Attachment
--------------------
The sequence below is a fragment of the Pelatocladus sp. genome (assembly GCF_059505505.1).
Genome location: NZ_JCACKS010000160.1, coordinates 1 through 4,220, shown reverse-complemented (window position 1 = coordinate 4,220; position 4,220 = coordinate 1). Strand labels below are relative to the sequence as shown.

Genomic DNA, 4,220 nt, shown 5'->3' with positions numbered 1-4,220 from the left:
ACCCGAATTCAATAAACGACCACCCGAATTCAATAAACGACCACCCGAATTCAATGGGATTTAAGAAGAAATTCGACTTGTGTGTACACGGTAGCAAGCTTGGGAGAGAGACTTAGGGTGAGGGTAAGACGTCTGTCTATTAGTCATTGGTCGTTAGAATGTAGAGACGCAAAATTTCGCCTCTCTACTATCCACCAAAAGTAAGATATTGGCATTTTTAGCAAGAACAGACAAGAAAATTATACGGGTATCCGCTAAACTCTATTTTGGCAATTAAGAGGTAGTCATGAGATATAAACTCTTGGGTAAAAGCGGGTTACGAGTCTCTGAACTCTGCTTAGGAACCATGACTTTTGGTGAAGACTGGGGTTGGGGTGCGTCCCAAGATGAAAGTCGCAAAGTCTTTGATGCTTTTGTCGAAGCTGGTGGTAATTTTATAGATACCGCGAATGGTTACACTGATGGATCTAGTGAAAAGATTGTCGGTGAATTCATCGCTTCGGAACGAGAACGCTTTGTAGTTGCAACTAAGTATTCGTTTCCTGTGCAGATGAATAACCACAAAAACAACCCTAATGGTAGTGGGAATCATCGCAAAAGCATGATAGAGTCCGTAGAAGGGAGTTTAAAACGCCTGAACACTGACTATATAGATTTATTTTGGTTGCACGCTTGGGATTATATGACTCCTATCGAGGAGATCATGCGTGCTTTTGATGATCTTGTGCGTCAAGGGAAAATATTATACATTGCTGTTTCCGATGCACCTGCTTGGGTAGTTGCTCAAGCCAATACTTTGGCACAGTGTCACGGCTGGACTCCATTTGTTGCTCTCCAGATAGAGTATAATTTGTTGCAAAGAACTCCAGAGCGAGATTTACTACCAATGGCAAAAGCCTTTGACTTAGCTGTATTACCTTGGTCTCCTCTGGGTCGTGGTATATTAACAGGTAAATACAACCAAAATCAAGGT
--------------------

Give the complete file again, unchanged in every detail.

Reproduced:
The sequence below is a fragment of the Pelatocladus sp. genome (assembly GCF_059505505.1).
Genome location: NZ_JCACKS010000160.1, coordinates 1 through 4,220, shown reverse-complemented (window position 1 = coordinate 4,220; position 4,220 = coordinate 1). Strand labels below are relative to the sequence as shown.

Genomic DNA, 4,220 nt, shown 5'->3' with positions numbered 1-4,220 from the left:
ACCCGAATTCAATAAACGACCACCCGAATTCAATAAACGACCACCCGAATTCAATGGGATTTAAGAAGAAATTCGACTTGTGTGTACACGGTAGCAAGCTTGGGAGAGAGACTTAGGGTGAGGGTAAGACGTCTGTCTATTAGTCATTGGTCGTTAGAATGTAGAGACGCAAAATTTCGCCTCTCTACTATCCACCAAAAGTAAGATATTGGCATTTTTAGCAAGAACAGACAAGAAAATTATACGGGTATCCGCTAAACTCTATTTTGGCAATTAAGAGGTAGTCATGAGATATAAACTCTTGGGTAAAAGCGGGTTACGAGTCTCTGAACTCTGCTTAGGAACCATGACTTTTGGTGAAGACTGGGGTTGGGGTGCGTCCCAAGATGAAAGTCGCAAAGTCTTTGATGCTTTTGTCGAAGCTGGTGGTAATTTTATAGATACCGCGAATGGTTACACTGATGGATCTAGTGAAAAGATTGTCGGTGAATTCATCGCTTCGGAACGAGAACGCTTTGTAGTTGCAACTAAGTATTCGTTTCCTGTGCAGATGAATAACCACAAAAACAACCCTAATGGTAGTGGGAATCATCGCAAAAGCATGATAGAGTCCGTAGAAGGGAGTTTAAAACGCCTGAACACTGACTATATAGATTTATTTTGGTTGCACGCTTGGGATTATATGACTCCTATCGAGGAGATCATGCGTGCTTTTGATGATCTTGTGCGTCAAGGGAAAATATTATACATTGCTGTTTCCGATGCACCTGCTTGGGTAGTTGCTCAAGCCAATACTTTGGCACAGTGTCACGGCTGGACTCCATTTGTTGCTCTCCAGATAGAGTATAATTTGTTGCAAAGAACTCCAGAGCGAGATTTACTACCAATGGCAAAAGCCTTTGACTTAGCTGTATTACCTTGGTCTCCTCTGGGTCGTGGTATATTAACAGGTAAATACAACCAAAATCAAGGT